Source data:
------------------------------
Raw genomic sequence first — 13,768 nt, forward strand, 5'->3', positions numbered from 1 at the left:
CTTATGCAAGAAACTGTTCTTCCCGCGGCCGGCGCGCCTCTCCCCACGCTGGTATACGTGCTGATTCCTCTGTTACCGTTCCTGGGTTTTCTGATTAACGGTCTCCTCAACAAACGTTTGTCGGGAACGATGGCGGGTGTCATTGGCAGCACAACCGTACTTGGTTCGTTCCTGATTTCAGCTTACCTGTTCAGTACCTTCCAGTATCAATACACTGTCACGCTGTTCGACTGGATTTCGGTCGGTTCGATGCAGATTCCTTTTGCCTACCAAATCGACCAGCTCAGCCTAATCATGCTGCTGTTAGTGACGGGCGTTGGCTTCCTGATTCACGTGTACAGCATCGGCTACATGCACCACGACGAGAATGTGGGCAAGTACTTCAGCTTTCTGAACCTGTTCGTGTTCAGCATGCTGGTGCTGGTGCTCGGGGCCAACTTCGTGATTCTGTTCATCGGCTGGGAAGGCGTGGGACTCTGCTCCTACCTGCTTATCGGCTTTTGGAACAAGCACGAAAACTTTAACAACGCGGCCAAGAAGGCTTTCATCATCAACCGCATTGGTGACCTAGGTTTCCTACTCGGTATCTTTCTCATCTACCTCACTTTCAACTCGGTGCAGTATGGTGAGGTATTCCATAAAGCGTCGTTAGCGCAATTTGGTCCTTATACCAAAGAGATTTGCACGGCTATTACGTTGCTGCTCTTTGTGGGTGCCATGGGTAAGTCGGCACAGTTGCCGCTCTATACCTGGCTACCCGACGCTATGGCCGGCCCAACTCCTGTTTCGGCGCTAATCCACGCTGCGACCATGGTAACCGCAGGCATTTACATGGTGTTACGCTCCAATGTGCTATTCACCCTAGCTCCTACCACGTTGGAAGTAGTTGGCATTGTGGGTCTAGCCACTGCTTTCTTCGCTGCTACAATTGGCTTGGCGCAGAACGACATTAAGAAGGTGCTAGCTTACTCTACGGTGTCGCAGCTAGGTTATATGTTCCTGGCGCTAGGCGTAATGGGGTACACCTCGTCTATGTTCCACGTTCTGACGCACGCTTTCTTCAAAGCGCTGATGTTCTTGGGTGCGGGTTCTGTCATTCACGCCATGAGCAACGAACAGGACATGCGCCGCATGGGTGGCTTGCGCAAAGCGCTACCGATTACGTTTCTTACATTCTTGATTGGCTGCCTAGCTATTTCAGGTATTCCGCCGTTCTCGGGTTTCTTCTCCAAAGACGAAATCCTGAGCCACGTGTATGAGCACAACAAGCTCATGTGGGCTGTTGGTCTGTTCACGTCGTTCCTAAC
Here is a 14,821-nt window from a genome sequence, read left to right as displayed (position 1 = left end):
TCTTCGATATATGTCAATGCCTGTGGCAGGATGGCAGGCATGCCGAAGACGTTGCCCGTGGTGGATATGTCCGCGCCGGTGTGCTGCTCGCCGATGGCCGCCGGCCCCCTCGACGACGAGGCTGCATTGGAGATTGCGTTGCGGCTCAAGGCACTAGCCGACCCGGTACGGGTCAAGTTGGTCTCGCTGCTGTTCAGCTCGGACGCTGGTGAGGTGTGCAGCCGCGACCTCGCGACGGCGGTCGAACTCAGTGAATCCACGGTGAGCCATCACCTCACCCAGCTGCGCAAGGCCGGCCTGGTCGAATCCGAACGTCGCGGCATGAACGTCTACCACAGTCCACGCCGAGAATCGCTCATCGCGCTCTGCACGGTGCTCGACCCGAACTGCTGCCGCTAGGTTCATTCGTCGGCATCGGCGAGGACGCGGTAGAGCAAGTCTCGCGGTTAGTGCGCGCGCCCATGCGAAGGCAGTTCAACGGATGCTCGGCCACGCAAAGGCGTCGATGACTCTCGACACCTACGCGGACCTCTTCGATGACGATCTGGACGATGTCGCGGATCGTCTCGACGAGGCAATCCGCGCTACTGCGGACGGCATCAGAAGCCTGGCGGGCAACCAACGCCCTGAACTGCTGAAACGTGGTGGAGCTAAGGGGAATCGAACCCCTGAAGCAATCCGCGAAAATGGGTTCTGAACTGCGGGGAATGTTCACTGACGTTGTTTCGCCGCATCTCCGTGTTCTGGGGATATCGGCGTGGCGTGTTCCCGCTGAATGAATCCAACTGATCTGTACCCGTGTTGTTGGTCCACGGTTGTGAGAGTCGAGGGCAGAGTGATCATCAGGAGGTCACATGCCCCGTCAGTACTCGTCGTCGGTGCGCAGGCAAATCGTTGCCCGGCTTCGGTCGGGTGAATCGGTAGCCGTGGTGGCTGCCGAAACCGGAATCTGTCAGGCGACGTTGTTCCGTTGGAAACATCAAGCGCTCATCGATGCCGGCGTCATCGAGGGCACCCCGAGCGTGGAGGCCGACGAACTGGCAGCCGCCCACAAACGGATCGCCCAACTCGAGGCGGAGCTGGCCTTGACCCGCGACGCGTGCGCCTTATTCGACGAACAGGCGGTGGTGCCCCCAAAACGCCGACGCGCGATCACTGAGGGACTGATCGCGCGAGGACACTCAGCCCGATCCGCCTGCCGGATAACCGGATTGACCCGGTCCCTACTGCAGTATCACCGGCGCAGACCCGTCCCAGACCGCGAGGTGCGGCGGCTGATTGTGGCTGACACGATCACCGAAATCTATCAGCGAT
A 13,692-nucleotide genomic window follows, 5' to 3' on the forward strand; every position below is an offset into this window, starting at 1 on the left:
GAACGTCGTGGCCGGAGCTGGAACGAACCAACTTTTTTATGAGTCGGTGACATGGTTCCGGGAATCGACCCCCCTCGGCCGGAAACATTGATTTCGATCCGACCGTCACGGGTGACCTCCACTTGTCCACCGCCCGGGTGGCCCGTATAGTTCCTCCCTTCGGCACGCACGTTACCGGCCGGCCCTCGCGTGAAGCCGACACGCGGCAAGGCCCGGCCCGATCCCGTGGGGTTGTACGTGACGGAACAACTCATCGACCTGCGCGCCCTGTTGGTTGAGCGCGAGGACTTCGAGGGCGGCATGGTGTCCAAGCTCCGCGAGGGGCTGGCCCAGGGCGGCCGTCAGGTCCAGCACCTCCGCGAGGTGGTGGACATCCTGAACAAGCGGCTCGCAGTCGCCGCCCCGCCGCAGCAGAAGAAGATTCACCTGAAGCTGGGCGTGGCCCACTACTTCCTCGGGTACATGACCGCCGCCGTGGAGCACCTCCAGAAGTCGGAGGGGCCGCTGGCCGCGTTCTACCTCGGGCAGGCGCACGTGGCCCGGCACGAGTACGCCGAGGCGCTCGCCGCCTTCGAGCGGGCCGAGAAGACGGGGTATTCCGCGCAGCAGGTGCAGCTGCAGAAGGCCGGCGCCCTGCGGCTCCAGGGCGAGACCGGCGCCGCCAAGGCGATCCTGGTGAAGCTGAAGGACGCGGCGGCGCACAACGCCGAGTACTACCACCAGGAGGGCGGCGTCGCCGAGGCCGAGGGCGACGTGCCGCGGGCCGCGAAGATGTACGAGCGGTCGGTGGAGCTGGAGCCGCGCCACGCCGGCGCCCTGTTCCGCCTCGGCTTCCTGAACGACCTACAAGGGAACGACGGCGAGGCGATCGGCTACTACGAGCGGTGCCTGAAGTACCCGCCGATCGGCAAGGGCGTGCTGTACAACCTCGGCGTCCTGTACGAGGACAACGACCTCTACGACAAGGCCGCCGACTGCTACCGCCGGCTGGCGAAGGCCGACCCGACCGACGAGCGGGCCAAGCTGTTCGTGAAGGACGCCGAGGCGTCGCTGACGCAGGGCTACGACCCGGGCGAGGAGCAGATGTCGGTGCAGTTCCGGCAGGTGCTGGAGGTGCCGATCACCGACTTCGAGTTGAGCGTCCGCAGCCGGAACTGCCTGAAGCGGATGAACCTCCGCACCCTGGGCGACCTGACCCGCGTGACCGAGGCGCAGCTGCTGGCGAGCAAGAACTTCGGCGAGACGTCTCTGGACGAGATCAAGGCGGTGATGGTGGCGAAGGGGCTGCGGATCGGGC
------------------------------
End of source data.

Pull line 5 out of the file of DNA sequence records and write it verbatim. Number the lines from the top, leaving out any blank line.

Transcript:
A 13,692-nucleotide genomic window follows, 5' to 3' on the forward strand; every position below is an offset into this window, starting at 1 on the left: